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Fascism (2018) examines fascism, both as a historical phenomenon and a present-day threat. It explores the factors that lead to fascist governments as well as the common threads connecting them, while also cautioning citizens against complacency. Even today, there are many reasons to fear for the health of democracy.
Key idea 1 of 10
Fascism is not a political ideology but rather an approach to seizing and holding power.
“Fascism.” The word gets thrown around a lot. In this online forum, you’ll hear it applied to police officers; in that newspaper column, it’s used to describe feminists. Elsewhere, the people referred to might be vegans or bureaucrats.
So what does the word really mean? What is a “fascist”?
Fascism is ideologically vague and can involve the politics of the right and the left.
In 1920s Italy, an early hotbed of fascism, there were fascists on the left arguing for dictatorial rule in the interests of the working class, and fascists on the right who argued for an authoritarian government in which state and companies work closely together.
In Germany, the National Socialists, or Nazis, combined promises of higher pensions and better education with their anti-Semitic propaganda.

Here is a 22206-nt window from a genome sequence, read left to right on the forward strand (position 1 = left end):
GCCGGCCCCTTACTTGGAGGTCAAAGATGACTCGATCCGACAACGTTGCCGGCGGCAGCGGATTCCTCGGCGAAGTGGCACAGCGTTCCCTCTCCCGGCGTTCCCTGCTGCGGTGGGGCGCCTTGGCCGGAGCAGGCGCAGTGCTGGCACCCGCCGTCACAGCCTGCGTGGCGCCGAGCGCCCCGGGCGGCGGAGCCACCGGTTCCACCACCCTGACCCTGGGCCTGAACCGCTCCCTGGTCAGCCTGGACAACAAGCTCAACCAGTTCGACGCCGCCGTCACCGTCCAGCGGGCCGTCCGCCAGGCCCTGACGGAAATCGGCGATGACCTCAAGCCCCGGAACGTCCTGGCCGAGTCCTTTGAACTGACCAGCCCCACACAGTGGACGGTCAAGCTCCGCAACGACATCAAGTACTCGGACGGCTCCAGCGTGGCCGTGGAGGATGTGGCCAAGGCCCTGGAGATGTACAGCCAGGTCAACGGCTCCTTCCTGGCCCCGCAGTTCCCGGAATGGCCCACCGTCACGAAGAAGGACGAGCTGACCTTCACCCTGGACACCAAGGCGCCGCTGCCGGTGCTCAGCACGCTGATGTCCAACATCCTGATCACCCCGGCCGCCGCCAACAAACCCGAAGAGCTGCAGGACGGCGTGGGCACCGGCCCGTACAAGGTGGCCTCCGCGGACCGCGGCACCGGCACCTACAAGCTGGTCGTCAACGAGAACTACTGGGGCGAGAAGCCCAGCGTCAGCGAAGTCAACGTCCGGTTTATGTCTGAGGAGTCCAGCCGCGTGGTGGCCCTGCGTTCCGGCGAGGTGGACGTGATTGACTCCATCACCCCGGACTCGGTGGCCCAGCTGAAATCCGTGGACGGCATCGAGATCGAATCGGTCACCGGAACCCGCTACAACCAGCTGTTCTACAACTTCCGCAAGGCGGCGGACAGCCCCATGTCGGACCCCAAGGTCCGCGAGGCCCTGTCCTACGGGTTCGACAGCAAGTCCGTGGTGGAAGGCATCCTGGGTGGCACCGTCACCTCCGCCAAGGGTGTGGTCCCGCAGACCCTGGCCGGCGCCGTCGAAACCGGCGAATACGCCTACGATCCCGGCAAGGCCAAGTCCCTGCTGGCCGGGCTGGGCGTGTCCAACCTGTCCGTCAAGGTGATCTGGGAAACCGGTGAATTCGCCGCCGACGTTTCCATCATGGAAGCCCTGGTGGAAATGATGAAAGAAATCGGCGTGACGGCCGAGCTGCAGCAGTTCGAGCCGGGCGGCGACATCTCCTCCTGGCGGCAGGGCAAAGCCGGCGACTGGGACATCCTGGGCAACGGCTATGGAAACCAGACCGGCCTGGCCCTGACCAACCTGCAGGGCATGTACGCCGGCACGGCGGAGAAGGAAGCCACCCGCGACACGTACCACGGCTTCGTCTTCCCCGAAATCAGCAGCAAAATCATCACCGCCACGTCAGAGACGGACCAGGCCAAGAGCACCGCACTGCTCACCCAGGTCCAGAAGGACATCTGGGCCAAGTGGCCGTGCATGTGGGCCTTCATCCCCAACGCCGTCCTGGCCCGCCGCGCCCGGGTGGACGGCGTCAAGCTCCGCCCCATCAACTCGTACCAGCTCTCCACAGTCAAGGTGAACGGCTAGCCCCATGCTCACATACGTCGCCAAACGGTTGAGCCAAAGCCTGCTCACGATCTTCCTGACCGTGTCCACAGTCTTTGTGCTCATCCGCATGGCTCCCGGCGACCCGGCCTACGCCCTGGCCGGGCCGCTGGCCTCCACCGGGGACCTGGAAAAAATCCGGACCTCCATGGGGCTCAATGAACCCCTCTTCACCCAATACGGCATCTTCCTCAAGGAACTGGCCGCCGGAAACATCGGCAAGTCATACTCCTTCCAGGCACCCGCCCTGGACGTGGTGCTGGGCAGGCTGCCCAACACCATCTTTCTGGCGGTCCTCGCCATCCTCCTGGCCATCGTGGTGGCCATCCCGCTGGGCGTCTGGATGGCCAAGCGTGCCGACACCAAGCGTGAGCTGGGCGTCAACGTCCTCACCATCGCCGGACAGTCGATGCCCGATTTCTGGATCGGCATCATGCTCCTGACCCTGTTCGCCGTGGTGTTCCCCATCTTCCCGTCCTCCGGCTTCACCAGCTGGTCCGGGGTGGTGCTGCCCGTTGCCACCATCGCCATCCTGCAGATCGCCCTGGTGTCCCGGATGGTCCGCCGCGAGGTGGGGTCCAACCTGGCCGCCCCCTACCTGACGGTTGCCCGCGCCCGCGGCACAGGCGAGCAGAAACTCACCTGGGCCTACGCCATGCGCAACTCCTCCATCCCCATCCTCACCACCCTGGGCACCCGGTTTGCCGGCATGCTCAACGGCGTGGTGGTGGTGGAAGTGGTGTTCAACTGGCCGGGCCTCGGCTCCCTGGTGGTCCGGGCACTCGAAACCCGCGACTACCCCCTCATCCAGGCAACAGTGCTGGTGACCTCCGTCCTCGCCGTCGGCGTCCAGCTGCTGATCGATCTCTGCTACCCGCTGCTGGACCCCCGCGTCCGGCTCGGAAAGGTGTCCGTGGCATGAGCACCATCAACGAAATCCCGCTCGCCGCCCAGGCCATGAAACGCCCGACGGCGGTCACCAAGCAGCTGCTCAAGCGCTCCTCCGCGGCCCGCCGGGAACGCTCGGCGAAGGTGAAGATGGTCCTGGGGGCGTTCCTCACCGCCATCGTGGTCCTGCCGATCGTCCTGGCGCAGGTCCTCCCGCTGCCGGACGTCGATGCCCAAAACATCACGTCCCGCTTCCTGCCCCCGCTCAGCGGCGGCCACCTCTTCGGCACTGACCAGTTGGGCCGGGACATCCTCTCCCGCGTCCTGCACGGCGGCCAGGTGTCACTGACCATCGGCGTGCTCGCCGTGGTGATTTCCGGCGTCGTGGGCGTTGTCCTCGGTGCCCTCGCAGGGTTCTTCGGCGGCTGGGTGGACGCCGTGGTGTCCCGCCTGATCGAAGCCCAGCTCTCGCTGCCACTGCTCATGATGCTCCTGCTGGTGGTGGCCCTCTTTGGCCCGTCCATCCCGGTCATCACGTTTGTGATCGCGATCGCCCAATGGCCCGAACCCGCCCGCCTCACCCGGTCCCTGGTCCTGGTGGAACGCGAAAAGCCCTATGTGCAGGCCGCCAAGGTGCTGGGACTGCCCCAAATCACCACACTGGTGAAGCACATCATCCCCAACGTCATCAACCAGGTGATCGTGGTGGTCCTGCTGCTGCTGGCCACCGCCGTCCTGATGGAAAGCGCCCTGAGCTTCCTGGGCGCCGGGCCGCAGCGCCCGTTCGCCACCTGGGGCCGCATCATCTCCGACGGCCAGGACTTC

Today, governments exhibiting fascist tendencies range across the ideological spectrum, from socialism in Venezuela to conservative nationalism in Hungary.
So what a fascist is isn’t the most revealing question. It’s far more informative to ask which characteristics fascism displays.
Fascism draws strength from an upset or angry public – whether that anger results from a lost war or lost territory, a loss of national pride or a loss of jobs, or any combination of these factors. The most successful fascist leaders have a charisma that enables them to connect emotionally with the crowd, converting public anger into a sense of public solidarity and purpose.
Once in power, fascists consolidate authority by controlling information. Hitler’s regime ruthlessly propagandized – Mein Kampf, Hitler’s own book, was studied like the Bible, while radio addresses enabled the Führer to broadcast his hate-fuelled oratory to 80 million people at once. Today, authoritarian governments such as Russia and Turkey spread disinformation online and seek to quash media outlets that criticize them.
A fascist normally claims to act and speak on behalf of a whole nation, or an entire group, and draws a dividing line between that group and outsiders, such as the Jews in Nazi Germany or the class traitors in Soviet Russia.
Finally, fascist leaders expect the crowd to back them up. Unlike other tyrants, they are not wary of the population and don’t try to calm the crowd; rather, they strive to stir it up.
Next, let’s take a look at how fascists come to power.